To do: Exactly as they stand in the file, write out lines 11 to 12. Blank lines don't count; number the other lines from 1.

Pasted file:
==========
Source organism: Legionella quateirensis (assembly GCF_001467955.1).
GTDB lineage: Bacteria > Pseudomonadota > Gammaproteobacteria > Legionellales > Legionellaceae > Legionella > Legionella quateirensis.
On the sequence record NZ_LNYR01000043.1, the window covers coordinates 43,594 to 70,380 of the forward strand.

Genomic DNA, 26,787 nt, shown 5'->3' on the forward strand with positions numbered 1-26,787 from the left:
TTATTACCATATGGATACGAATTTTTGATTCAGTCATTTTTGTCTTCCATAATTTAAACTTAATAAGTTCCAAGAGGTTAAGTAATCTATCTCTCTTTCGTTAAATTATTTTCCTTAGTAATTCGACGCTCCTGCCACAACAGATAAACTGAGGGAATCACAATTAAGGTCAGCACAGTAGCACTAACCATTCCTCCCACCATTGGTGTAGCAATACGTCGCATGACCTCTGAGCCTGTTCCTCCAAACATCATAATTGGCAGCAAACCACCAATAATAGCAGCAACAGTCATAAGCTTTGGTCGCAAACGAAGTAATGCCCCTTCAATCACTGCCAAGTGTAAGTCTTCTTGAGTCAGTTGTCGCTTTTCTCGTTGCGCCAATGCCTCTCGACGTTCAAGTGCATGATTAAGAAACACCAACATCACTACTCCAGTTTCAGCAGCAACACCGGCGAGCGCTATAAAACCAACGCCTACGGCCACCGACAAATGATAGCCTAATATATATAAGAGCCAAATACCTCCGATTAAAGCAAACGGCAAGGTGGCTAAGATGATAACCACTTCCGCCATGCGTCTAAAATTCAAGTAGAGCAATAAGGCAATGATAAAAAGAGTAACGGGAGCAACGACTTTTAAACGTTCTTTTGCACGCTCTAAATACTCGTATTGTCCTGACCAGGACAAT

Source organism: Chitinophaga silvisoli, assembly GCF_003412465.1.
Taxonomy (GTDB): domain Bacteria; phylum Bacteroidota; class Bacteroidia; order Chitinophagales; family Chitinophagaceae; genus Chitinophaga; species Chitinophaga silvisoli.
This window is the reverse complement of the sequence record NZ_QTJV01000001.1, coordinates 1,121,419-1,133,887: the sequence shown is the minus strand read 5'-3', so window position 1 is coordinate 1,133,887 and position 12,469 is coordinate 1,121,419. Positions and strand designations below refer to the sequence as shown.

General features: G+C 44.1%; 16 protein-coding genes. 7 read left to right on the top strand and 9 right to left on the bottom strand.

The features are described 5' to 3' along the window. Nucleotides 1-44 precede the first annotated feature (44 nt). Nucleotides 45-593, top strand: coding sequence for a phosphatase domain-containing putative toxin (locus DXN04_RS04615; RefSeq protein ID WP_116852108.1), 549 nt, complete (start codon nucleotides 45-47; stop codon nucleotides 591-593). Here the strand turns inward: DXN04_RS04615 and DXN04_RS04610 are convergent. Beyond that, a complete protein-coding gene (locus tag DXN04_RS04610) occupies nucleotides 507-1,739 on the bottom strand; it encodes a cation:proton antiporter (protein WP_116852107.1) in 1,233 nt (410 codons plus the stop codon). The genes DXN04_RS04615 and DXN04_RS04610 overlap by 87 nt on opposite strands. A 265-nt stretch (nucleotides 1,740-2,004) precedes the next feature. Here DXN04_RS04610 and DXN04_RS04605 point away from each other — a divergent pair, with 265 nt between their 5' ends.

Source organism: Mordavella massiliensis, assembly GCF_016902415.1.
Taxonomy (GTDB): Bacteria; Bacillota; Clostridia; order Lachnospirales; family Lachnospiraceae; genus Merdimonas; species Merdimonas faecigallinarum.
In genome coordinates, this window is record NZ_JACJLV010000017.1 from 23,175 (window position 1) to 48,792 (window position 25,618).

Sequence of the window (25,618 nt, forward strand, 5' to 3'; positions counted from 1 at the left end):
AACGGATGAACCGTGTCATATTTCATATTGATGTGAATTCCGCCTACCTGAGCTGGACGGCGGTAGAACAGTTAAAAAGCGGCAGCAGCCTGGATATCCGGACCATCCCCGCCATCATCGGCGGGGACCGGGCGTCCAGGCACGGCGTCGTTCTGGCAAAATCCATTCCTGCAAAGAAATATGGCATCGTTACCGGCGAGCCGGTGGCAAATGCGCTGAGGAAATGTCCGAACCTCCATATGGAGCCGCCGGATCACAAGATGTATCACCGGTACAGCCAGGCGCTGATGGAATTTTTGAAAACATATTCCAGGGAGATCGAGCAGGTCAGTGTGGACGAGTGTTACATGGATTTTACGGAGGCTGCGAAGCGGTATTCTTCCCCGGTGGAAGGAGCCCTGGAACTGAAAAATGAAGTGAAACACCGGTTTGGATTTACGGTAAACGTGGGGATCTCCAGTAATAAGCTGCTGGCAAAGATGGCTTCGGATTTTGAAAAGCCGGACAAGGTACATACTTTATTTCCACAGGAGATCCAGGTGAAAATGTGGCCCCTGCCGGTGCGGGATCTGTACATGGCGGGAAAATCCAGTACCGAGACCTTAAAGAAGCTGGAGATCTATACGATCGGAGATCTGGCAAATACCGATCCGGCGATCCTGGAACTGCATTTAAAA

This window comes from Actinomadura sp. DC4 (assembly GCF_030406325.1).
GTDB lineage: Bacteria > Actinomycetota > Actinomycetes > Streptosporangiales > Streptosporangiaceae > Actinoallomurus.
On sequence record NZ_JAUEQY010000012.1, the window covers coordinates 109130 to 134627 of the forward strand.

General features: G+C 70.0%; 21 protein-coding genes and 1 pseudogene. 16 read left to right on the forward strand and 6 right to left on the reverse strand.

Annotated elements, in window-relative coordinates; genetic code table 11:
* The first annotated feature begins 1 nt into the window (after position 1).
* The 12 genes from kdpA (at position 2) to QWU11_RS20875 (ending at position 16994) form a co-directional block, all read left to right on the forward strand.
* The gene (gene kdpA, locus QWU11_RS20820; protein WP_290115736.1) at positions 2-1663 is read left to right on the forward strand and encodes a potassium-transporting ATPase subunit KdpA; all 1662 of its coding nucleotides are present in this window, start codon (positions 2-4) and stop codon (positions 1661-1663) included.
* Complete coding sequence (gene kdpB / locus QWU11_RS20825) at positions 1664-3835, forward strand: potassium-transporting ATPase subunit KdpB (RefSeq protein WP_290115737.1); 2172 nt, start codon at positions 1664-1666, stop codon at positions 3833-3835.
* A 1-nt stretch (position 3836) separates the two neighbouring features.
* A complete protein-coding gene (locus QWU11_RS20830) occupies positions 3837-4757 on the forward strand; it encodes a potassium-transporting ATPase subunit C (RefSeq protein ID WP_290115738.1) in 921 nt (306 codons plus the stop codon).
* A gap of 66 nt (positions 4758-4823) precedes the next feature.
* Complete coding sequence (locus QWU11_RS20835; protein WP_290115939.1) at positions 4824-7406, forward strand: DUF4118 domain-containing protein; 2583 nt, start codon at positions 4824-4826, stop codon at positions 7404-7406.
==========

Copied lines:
Source organism: Mordavella massiliensis, assembly GCF_016902415.1.
Taxonomy (GTDB): Bacteria; Bacillota; Clostridia; order Lachnospirales; family Lachnospiraceae; genus Merdimonas; species Merdimonas faecigallinarum.